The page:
The economic crisis has caused a triple effect of high national debt, high unemployment, and high student debt. The numbers are staggering and compared to before 2008 the numbers were increasingly smaller. However due to lack of regulation and other major factors the economy collapse sending millions of people out of work, and essentially setting up the younger generation to graduate with a mountain of debt and no jobs to repay them. The economic crisis has forced many individuals to seek government assistance and welfare, while student try to look for other alternative education. Analyst point to a resurgence in the economy with more opportunity for job growth, low house prices, and a slight increase in consumer shopping. However the United States still has far to go as they are still at their debt ceiling, student debt almost a trillion dollars, and more students seeking secondary education in order to compete with the current job market. In order to solve this problem the government must create initiatives that address each of these problems in order to secure the financial future for the up generations.
“Economy at a Glance.” Bureau of Labor Statistics. 2013. Web. 15 July 2013. http://www.bls.gov/eag/eag.us.htm
“Global Financial Crisis.” Yale Global Online. 2013. Web. 15 July 2013. http://yaleglobal.yale.edu/content/global-economic-crisis
“Labor Force Statistics from the Current Population Survey.” Bureau of Labor Statistics. 2013. Web. 15 July 2013. http://www.bls.gov/web/empsit/cpseea10.htm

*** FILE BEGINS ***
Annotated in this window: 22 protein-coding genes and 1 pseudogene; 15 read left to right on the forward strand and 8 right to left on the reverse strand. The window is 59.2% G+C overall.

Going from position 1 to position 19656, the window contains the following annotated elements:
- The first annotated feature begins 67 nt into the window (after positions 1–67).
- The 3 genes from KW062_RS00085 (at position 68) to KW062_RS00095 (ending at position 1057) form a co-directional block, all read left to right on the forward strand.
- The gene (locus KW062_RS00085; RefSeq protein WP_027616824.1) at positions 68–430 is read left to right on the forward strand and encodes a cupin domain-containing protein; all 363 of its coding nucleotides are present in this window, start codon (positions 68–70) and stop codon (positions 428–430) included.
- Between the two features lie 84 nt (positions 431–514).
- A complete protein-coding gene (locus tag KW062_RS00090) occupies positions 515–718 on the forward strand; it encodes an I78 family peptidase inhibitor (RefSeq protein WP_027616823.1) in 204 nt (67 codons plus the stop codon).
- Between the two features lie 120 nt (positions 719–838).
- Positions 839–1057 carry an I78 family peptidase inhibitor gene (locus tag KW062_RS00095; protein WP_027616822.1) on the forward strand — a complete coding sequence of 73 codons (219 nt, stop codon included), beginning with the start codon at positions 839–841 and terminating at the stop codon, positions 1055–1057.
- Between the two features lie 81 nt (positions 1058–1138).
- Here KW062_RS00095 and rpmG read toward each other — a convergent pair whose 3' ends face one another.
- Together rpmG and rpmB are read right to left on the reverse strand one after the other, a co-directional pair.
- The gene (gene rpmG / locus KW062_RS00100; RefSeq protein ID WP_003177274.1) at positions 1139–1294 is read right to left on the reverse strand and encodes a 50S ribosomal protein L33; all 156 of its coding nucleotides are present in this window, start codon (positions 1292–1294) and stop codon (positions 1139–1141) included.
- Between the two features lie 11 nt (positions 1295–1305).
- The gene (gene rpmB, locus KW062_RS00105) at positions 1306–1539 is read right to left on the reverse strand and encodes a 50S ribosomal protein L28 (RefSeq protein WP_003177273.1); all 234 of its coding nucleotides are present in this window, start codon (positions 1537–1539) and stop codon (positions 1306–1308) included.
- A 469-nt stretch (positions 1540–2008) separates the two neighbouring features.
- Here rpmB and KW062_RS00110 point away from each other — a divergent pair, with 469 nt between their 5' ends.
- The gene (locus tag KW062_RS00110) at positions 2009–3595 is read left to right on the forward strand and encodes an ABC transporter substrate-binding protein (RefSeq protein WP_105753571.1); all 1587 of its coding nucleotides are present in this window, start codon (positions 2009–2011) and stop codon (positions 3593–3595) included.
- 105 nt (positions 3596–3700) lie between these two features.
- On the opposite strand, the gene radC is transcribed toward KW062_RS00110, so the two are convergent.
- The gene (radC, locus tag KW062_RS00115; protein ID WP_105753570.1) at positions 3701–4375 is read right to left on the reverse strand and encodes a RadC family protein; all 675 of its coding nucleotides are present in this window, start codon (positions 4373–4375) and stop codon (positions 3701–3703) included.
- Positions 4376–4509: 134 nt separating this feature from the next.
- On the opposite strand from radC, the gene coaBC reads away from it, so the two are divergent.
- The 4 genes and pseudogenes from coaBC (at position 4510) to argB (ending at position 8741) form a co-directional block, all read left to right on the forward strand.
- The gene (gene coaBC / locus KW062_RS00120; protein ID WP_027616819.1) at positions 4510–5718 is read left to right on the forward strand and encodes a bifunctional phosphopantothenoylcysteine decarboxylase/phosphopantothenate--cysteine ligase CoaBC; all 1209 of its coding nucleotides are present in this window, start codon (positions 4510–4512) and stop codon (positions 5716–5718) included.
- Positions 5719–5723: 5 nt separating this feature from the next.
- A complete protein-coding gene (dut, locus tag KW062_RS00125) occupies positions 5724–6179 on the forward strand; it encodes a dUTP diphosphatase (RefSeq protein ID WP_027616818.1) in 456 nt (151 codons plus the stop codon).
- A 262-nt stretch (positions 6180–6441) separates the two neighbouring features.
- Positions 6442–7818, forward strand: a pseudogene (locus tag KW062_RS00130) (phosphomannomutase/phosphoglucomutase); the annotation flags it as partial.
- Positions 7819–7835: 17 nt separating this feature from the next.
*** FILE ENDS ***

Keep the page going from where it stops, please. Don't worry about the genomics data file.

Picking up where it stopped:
McGrane, Victoria. “Fed Officials Looking Closely at Student Debt.” The Wall Street Journal. 2013. Web. 15 July 2013. http://blogs.wsj.com/economics/2013/05/17/fed-officials-looking-closely-at-student-debt/?KEYWORDS=student+debt
“Rethinking Welfare in the Great Recession: Issues in the Reauthorization of Temporary Assistance for Needy Families.” MDRC. 21 Sep. 2010. Web. 15 July 2013. http://www.npc.umich.edu/news/events/safetynet/rethinking-the-safety-net-readings.pdf
Shah, Neil. “Vital Signs Chart: Nearly $1 Trillion in Student Debt.” The Wall Street Journal. 16 May 2013. Web. 15 July 2013. http://blogs.wsj.com/economics/2013/05/15/vital-signs-chart-nearly-1-trillion-in-student-debt/? Why is youth unemployment so high? KEYWORDS=student+debt
“The Impact of the September 2008 Economic Collapse.” Pew Institute. 2011. Web. 15 July 2013. http://www.pewtrusts.org/our_work_report_detail.aspx?id=58695
“Wall Street and The Financial Crisis: Anatomy of A Financial Collapse. “ U.S Senate. 13 April 2011. Web. 15 July 2013. http://www.hsgac.senate.gov//imo/media/doc/Financial_Crisis/FinancialCrisisReport.pdf?attempt=2
“Why is youth unemployment so high?” The Economist.” 2013. Web. 15 July 2013. http://www.economist.com/blogs/economist-explains/2013/05/economist-explains-why-youth-unemployment-so-high